BRATISLAVA, Slovakia, March 12 (UPI, The Washington Post) — On the mast of the Foreign Ministry, the Global Panel and Prague Society flags waved grandly alongside the flag of the Slovak Republic. With nearly two dozen participants from 15 countries, the North Korea Initiative (NKI)’s 4th meeting was hosted by Foreign Minister Jan Kubis and State Secretary Diana Strofova as tensions mount worldwide over Pyongyang.
“The timing was impeccable,” retired NATO General Dieter Stockmann had whispered to me. As the NKI met in Bratislava, U.S. Assistant Secretary Christopher Hill met with his North Korean counterpart in New York.
Stoeckmann had hosted Hill at a closed briefing in Brussels in June 2006, led by Gernot von Grawert-May it was attended by twenty ambassadors. “Hill was clear, open and informative,” said Grawert at the off-the-record meeting.
On that morning, just outside the state secretary’s board room, ambassador Paul Beijer, Sweden’s special advisor on Korean peninsula issues, huddled with Jens-Hald Madsen, Vice-Chairman of Denmark’s Parliamentary Defense Committee. Madsen, Global Panel’s Nordic chairman, had led a delegation to Pyongyang last year. Beijer was Swedish ambassador to North Korea from 2001-2005.
Madsen was deeply and disturbingly moved by what he had seen. We had met one week earlier in Copenhagen, after my return from Seoul and Tokyo. “The DPRK must be engaged. We must help their people. But, I am quite worried about their nuclear weapons. How do we get clarity?” he had said to me in the Folketing (Danish parliament). “This process is virtually impossible to monitor.”
I turned to greet Caroline Chretien, now Canada’s Director for Japan and Korea — formerly deputy protocol chief under Prime Minister Chretien. The U.S. ambassador to Slovakia Rodolphe “Skip” Vallee joined later, and stayed much longer than intended. He is proof that some political appointees are good and strong representatives for the United States. Vallee received compliments from ranking officials during the day — who were none too enamored with his predecessor.
Eduard Kukan, Slovak Foreign Minister from 1998-2006 and still in parliament, was catching up with businessman and former Czech Cabinet minister Pavel Bratinka. Ambassador Gheorghe Tinca, Romania’s first post-communist civilian defense minister, approached the two of them. Their conversation not only focused on North Korea but also on Global Panel’s upcoming Black Sea Initiative (BSI) — which will seek strategies on energy and security relating to Bulgaria, Georgia, Romania, Russia, Turkey, and the Ukraine. It will be chaired by Minister Tinca and commence May 10 in Bucharest.
Minister Hassan Abouyoub, chief foreign policy advisor to King Mohammed VI of Morocco, could be seen in deep conversation with Seffi Bodansky, senior advisor to the U.S. Congressional task force on terrorism and unconventional warfare. They are old friends. Ambassador Ryszard Schnepf, Poland’s special advisor for global security, joined in as well.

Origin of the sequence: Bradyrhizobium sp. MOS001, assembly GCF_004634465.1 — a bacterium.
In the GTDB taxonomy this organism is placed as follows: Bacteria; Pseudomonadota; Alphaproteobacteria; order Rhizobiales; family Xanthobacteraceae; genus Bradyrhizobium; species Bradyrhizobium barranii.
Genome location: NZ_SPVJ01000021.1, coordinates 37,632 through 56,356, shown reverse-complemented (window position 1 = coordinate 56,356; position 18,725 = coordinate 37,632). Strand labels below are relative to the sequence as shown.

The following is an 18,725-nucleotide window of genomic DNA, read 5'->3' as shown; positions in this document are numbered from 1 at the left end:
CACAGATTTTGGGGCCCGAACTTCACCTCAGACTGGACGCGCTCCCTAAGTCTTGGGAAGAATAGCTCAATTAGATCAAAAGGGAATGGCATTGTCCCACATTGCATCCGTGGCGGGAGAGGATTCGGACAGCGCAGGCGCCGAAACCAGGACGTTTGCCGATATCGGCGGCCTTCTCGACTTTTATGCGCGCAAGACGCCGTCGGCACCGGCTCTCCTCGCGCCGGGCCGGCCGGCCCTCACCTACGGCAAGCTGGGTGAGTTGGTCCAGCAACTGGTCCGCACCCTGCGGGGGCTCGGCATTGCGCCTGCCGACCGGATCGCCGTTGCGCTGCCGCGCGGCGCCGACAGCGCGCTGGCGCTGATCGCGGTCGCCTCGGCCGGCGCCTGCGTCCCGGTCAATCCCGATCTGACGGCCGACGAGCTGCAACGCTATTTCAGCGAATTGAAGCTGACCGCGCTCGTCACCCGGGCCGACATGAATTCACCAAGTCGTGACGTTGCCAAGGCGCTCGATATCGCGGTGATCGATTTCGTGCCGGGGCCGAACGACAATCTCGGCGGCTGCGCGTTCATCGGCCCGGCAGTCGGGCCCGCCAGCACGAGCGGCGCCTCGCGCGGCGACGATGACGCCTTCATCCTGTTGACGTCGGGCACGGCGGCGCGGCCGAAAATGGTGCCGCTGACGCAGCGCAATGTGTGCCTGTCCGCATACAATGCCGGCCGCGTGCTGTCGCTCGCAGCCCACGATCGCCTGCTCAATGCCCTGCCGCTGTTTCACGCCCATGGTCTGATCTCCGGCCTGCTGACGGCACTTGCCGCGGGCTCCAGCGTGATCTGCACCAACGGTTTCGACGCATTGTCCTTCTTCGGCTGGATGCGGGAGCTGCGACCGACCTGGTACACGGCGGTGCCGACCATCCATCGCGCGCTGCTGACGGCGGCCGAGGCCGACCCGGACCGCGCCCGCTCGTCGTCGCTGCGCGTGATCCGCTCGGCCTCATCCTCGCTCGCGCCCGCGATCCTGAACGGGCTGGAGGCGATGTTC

I stood behind them, listening ever so carefully. I smiled, “It’s not going on-the-record, gents.” They grimaced and chuckled as they continued with juicy tidbits — all of which they shared in closed session. What I can write is that Morocco is very interested in resuming the role it played as a “crisis manager and mediator” under King Hassan II in the 70s and 80s. Abouyoub will host a delegation in Rabat and Tangier in two weeks to develop a strategy for cooperation.
State Secretary Strofova arrived to represent the Slovak government. She was in her mid-twenties when elected to parliament some eight years ago. She was young when she joined the government as state secretary last year. I had met her in Bratislava, and Foreign Minister Kubis while he visited Berlin, to propose the next NKI meeting. The secretary has grown into her role remarkably in a short period of time. She wears her responsibility well. She spoke at length with South Korea’s Haksoon Paik. Later that day Paik would brief Pavol Paska, President of the Slovak National Assembly, who had hosted parts of the NKI.
If there was a consensus at the 4th North Korea Initiative, it is that engaging the DPRK is the right approach; and growing Global Panel’s E500million North Korea Investment Fund (NKIF) is a good strategy. To understand the size of the fund, it would provide enough rice for every family in the DPRK for one year.
That is not the purpose of the fund; the NKIF seeks private investors for entrepreneurial ventures, to provide micro loans, for knowledge transfer, health care, to support building, energy and infrastructural projects. The fund will be discussed further in Seoul May 16-18, 2007, with private sector managers, including Hyundai-Asan. The fund will be supported by those who understand a return of investment will come much later — as it did in Central and Eastern Europe.
Not all agree with aspects of the NKI approach — certainly not all in Bratislava agreed. There were questions about whether engaging the DPRK now rewards bad behavior. There was the question of how reliable the monitoring can be in a system that is about as closed as any on earth. Growing the NKI Investment Fund is a neutral and practical economic step to approach North Korea. Only when the fund is put into use will mechanisms have to be defined.
And, we are not naive.
As one ranking official in Bratislava warned, “it will take a biblical size miracle for North Korea to get rid of its strategic weapons.”
And so it is.
(This is the first of a two part series on the North Korea Initiative)
(UPI Columnist Marc S. Ellenbogen is chairman of Global Panel and president of the Prague Society. A venture capitalist based in Berlin and Prague, he sits on the National Advisory Board of the US Democratic Party where he is a vice-chair of the Democratic Expat Leadership Council. )